(Apr 28, 2012) Ever since Steven Spielberg's Jaws ate up the box office back in 1975, summer blockbusters have been the bedrock of the Hollywood economy. Did last year's slump - attendance numbers were the lowest in 16 years - cause any doubts about stacking the chips on just a few summer weekends? On the contrary.

The 2012 lineup looks like a franchise-movie fire sale, with a train of $200-million special-effects-driven megamovies barrelling toward a global audience. With the debacle of John Carter apparently already forgotten, and the worldwide success of The Hunger Games setting the pace, this is shaping up as a record Hollywood summer. Here are the season's 10 biggest movies, designed above all to convince the tablet watchers and downloaders that, when it comes to impact, the big cinema screen is still where the action is.

1. The Dark Knight Rises (July 20)

At least until Peter Jackson's The Hobbit is released in December, this will be the biggest movie of the year. At 72, the Batman character is more culturally pervasive than ever, and almost obliged to surpass 2008's The Dark Knight, which topped a billion dollars at the box office and earned the late Heath Ledger an Oscar. A vertigo-inducing extended trailer, released along with last year's Mission: Impossible - Ghost Protocol, revealed an airplane hijacking another airplane. Christian Bale returns as Bruce Wayne/Batman; English actor Tom Hardy (Inception) plays the mumbling, muzzle-masked villain Bane; and Anne Hathaway slinks it up as Catwoman.

2. The Amazing Spider-Man (July 3)

This reboot of the Spider-Man franchise should help people forget the problem-plagued Broadway show - and the underwhelming if money-making Spider-Man 3 - and maintain the Spidey franchise as one of the most lucrative in movie history. Marc Webb (500 Days of Summer) steps into the director's chair, promising a more intimate approach, with Andrew Garfield (The Social Network) as the new Peter Parker. Martin Sheen and Sally Field play Uncle Ben and Aunt May. Emma Stone is Peter's romantic interest. The villain? An old time Spider-Man fan fave, Dr. Curt Connors (Rhys Ifans), a.k.a. Lizard, a former battlefield surgeon turned humanoid reptile.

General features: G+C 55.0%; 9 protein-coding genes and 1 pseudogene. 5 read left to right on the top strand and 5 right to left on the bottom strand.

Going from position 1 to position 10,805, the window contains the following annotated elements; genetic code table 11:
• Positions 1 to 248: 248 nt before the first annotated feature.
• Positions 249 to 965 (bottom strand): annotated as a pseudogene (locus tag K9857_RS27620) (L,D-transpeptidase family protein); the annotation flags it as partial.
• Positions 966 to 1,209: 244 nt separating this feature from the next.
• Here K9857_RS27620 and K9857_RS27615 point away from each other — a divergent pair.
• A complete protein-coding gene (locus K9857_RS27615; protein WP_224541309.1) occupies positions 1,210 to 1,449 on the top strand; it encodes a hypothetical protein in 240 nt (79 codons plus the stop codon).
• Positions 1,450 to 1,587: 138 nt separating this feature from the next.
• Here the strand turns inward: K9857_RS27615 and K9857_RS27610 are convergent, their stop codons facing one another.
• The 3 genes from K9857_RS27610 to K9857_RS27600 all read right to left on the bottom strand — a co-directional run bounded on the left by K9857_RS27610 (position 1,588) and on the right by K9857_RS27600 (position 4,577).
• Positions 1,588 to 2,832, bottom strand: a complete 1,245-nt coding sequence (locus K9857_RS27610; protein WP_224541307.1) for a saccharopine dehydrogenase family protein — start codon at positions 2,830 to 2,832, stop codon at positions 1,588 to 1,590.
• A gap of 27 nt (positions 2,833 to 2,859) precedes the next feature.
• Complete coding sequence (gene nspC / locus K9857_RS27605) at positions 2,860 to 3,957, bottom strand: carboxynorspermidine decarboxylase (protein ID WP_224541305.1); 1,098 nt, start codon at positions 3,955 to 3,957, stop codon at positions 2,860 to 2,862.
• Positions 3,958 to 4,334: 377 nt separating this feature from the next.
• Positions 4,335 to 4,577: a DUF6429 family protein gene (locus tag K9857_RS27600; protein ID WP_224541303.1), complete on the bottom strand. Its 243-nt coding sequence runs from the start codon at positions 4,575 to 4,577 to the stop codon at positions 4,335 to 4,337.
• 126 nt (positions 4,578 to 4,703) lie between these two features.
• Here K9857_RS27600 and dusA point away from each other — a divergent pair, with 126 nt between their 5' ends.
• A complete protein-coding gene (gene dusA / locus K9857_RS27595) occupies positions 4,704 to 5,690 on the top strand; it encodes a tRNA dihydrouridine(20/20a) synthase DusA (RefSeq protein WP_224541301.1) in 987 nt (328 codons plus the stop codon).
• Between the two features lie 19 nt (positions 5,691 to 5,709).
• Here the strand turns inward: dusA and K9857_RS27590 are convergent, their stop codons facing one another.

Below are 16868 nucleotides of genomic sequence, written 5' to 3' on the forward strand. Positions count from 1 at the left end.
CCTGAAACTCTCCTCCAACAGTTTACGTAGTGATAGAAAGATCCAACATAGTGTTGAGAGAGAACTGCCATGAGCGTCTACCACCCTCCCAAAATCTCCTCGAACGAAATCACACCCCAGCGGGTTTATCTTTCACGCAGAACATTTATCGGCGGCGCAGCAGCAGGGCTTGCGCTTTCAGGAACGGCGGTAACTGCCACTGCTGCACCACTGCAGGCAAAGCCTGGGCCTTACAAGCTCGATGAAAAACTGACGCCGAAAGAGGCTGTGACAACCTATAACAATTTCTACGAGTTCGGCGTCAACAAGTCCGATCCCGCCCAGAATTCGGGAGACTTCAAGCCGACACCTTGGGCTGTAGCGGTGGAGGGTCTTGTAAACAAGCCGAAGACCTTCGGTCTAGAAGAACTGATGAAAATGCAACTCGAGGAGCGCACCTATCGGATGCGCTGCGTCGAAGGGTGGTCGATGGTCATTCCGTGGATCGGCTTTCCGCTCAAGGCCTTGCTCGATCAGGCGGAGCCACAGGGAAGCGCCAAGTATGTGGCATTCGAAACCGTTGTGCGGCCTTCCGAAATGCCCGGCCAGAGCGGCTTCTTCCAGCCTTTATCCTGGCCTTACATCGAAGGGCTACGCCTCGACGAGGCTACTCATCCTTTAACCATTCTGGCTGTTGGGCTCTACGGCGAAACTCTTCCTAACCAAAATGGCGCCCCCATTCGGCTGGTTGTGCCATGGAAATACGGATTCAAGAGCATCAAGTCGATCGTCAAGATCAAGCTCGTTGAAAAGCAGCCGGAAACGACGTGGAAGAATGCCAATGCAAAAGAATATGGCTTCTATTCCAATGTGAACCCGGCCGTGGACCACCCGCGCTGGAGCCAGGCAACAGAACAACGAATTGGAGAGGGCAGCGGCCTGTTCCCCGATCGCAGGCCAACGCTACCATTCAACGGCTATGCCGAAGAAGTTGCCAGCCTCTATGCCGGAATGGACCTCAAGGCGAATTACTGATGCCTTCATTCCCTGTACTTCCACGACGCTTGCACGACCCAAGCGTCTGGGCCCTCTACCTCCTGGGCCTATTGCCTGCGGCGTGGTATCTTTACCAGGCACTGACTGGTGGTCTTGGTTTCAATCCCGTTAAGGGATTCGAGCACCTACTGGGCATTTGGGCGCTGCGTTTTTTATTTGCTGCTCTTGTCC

3. The Avengers (May 4)

The Avengers may be the ultimate franchise-movie marketer's dream, a smart-bomb comic franchise that can be continually spun out from its characters. Joss Whedon (Buffy the Vampire Slayer) writes and directs. If anyone can keep some humour and soul in this gang of supermisfits, it should be him. There's Iron Man (Robert Downey Jr.), Thor (Chris Hemsworth), Captain America (Chris Evans), Hawkeye (Jeremy Renner), Black Widow (Scarlett Johansson), the Hulk (Mark Ruffalo) and Nick Fury (Samuel L. Jackson). With any luck, Marvel/Disney can keep the various Avenger permutations going to about 2030.

4. Men in Black III (May 25)

A decade after the last film, the Ray-Ban wearing alien-hunters are back, with Will Smith as Agent J and Tommy Lee Jones as Agent K in director Barry Sonnenfeld's comic sci-fi series. Though the second film in the series lost much of its comic sharpness, the third incarnation looks promising: It involves time travel, with Josh Brolin as Jones's younger self back in the summer of '69, and The Flight of the Conchords' Jermaine Clement as an alien assassin.

5. Prometheus (June 8)

This is Ridley Scott's not-quite prequel to Alien, the 1979 sci-fi classic that made erupting bodies the favourite horror effect of the eighties. Only this time, the eruptions take place in 3-D. Once again, a spaceship is heading off to a distant planet, when trouble starts. The cast includes Charlize Theron as a corporate type, Michael Fassbender as the ship's cyborg, Guy Pearce, Idris Elba, and Noomi Rapace ( Liz Salander in the Swedish version of The Girl with the Dragon Tattoo) as a kick-ass archaeologist to rival Sigourney Weaver's Ripley.

6. The Bourne Legacy (Aug. 3)

Matt Damon and director Paul Greengrass have said at least temporary good-byes to the propulsively moving franchise after three movies. Obviating the need to cast a new actor as the amnesiac agent Jason Bourne, writer Terry Gilroy created an entirely separate story about agent Aaron Cross, played by the ubiquitous Jeremy Renner. (Along with his Avengers appearance, he's rumoured to succeed Tom Cruise in the Mission Impossible movies.) Presumably the thinking was that The Cross Legacy would have had entirely different connotations.